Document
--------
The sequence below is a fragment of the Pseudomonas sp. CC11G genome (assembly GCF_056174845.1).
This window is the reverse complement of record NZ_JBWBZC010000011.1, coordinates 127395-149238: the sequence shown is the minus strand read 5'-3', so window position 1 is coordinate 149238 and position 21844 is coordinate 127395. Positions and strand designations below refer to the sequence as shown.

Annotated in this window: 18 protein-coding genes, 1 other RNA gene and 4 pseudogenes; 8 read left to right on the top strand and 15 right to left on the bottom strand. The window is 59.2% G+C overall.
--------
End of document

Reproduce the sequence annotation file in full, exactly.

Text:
The sequence below is a fragment of the Pseudomonas sp. CC11G genome (assembly GCF_056174845.1).
This window is the reverse complement of record NZ_JBWBZC010000011.1, coordinates 127395-149238: the sequence shown is the minus strand read 5'-3', so window position 1 is coordinate 149238 and position 21844 is coordinate 127395. Positions and strand designations below refer to the sequence as shown.

Annotated in this window: 18 protein-coding genes, 1 other RNA gene and 4 pseudogenes; 8 read left to right on the top strand and 15 right to left on the bottom strand. The window is 59.2% G+C overall.